Oklahoma is fortunate to have a network of support from the private sector.” He cites the Oklahoma Arts Institute at Quartz Mountain, the Oklahoma Alliance for Arts Education, the Arts and Humanities Councils and many other organizations that support arts education and professional development for arts educators.
In fact, Oklahoma has formally established an organization to nurture creativity in the state: The Oklahoma Creativity Project (stateofcreativity.com). Their vision is to “encourage and support creativity in the multiple areas of commerce, culture and education.”
The directors leading this organization are from higher education, business, law, non-profits, foundations and community leaders. They believe that in these “times of turbulent economic and cultural change…promoting higher levels of creativity and innovation in work, education and daily life is a necessity – not an option.”
Henry encourages parents to look to both schools and their broader community for support for arts education for their children. “Look to your neighbor and begin a dialogue. More importantly, share your passions with your child. We want our children’s generations of students to be equipped with the skills, the dreams and the abilities so that they will be dynamic and creative contributors. The worst thing for anyone is to wake up and not have a goal, a dream to pursue.”
The Argument for Creativity in the Workforce
In every discussion over the role of arts in education, two arguments have led the way. One is the noble argument – that the arts are the vessels of our culture and are the expression of our human spirit and, therefore, have intrinsic value. The second argument, thanks to brain research, is that the arts help build academic skills in other subject areas.
However, a new argument has entered the discussion: The 21st Century economy requires creativity, the ability to synthesize large quantities of information and an ability to see problems and products in new ways.
When Governor Brad Henry gathered some of the state’s leaders to look at the creative possibilities in Oklahoma, he invited Sir Ken Robertson, a world-renowned professor of education and creativity expert. Robertson sees creativity as important to education as literacy. He argues that educational systems throughout the world discourage mistakes and encourage children to “grow-out of their innate creativity.”
What we need for our children to learn, as we try to prepare them for an unimaginably different world in the future, is to “enjoy learning, seek out relevant information and apply knowledge in new and imaginative ways. The arts,” he states, “help develop creative thinking.”
Creative and flexible thinking are valuable assets to students as they enter the workforce. Phil Moss is executive director of Creative Oklahoma, Inc., a statewide effort to promote creativity and innovation, featuring connections with business and community leaders who support a more creative workforce leading to innovation.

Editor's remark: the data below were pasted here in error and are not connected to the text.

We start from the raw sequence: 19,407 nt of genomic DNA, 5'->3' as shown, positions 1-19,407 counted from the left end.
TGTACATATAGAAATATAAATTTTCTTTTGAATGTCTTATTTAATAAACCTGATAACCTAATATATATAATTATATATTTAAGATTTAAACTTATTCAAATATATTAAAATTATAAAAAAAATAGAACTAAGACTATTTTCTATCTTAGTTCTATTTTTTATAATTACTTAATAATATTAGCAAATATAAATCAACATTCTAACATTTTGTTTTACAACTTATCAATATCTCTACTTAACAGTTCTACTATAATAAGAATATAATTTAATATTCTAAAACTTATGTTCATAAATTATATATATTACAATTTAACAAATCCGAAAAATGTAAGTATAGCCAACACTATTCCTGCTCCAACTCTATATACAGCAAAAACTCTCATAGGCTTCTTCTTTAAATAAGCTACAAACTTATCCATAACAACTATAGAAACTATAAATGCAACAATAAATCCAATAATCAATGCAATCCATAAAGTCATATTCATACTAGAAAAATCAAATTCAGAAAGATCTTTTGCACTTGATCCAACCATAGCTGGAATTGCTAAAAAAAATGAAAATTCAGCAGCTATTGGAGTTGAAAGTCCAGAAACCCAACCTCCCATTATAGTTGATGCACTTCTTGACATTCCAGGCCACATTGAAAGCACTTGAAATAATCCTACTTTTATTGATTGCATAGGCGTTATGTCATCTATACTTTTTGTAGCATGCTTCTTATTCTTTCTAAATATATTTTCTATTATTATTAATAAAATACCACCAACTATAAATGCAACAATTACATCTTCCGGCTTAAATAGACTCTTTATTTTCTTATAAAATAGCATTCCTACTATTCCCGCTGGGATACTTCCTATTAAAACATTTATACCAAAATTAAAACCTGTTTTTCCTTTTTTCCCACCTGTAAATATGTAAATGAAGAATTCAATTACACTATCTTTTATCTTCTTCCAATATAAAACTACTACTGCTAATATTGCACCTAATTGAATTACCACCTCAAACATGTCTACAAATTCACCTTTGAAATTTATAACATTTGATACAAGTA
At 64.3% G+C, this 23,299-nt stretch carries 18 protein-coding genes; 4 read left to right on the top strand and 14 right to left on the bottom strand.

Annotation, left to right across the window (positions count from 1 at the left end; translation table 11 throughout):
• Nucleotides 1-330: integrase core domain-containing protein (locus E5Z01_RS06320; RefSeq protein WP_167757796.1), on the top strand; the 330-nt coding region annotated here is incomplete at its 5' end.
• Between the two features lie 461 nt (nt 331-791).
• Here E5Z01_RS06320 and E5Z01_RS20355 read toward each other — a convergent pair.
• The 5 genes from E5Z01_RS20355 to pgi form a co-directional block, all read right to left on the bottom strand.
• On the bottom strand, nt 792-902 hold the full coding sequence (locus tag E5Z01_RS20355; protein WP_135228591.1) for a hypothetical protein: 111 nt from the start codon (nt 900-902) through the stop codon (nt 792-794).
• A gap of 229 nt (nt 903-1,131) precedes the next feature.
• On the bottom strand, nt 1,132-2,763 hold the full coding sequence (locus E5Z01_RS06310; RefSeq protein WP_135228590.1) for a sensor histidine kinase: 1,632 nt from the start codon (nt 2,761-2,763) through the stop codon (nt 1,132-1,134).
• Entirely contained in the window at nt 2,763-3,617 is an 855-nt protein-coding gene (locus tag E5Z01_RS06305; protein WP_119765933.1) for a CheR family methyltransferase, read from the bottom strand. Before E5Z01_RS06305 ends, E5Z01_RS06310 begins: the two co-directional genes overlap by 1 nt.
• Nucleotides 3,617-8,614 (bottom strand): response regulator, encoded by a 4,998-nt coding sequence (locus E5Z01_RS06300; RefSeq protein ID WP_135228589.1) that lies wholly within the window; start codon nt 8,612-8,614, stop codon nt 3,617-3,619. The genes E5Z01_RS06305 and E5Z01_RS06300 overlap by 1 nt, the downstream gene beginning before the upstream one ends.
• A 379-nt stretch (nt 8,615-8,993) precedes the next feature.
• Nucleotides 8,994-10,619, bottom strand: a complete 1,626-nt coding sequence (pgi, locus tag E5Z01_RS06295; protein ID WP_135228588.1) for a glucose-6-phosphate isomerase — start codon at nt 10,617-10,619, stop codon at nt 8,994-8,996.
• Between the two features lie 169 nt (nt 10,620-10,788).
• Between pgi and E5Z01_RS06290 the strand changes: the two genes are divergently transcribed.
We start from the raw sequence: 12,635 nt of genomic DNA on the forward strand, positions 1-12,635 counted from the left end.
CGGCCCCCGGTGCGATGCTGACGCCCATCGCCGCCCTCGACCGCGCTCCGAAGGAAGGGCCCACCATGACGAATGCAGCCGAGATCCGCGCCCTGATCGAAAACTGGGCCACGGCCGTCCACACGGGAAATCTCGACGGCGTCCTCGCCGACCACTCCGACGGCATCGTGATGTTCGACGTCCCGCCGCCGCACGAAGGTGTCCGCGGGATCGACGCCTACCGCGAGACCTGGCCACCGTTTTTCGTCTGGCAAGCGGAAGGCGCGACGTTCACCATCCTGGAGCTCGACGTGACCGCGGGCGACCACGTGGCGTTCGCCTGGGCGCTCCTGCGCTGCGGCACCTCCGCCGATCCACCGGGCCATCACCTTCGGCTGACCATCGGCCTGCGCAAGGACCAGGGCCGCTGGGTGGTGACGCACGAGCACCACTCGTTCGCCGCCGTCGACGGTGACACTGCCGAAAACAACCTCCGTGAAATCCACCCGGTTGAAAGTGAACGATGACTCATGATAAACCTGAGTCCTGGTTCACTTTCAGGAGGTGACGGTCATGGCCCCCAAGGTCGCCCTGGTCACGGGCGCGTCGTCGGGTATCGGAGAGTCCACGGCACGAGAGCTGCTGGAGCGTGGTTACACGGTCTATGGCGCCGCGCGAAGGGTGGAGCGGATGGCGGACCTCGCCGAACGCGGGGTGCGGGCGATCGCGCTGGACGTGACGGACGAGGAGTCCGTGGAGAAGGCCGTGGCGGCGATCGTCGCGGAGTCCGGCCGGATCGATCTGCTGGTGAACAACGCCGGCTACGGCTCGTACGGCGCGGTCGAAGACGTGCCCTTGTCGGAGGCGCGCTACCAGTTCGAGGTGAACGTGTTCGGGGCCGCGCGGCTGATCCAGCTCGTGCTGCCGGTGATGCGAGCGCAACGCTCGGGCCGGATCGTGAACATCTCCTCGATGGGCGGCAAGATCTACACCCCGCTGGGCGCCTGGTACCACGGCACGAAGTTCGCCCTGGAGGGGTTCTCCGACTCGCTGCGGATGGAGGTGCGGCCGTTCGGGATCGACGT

“We understand that developing the imagination will benefit the workforce in every industry in the state,” he said. “We need workers and citizens who are resourceful, ingenious, and well-rounded. A more imaginative, interdisciplinary education will help nurture the creative capacities in every learner.”
Daniel Pink, author of A Whole New Mind: Why Right-Brainers Will Rule the Future, suggests that routine work, even at the professional level, is quickly becoming a relic. Anything that can be automated or routinized will not be where the economy will grow, he argues.
Accountant-produced tax forms are quickly being replaced by online programs such as TurboTax. Divorce lawyers face competition from web pages supply the necessary forms without the expense of a lawyer’s hourly fee.
“It is the big, bold conceptual leaps that make our economy,” he writes. “Who knew you were missing an iPod? There is a premium on giving the world something we didn’t know we were missing.” He notes that MBA programs are partnering with art and design programs; Mount Sinai Medical College takes their med students to museums to encourage observational skills; and that Robert Lutz, a 73-year-old former Marine at General Motors, told his stockholders, “We are in the arts and entertainment business – we build mobile sculptures.”
Pink wonders why, if creative thinking is crucial to our economic stability and growth and, therefore, should be a primary skill we nurture in our children, we have “an educational system based on standard routines.”
If it is our ideal to educate our children to achieve their greatest potential, based on the latest research, Pink asserts that they must have “early, sustained and robust exposure to the arts.”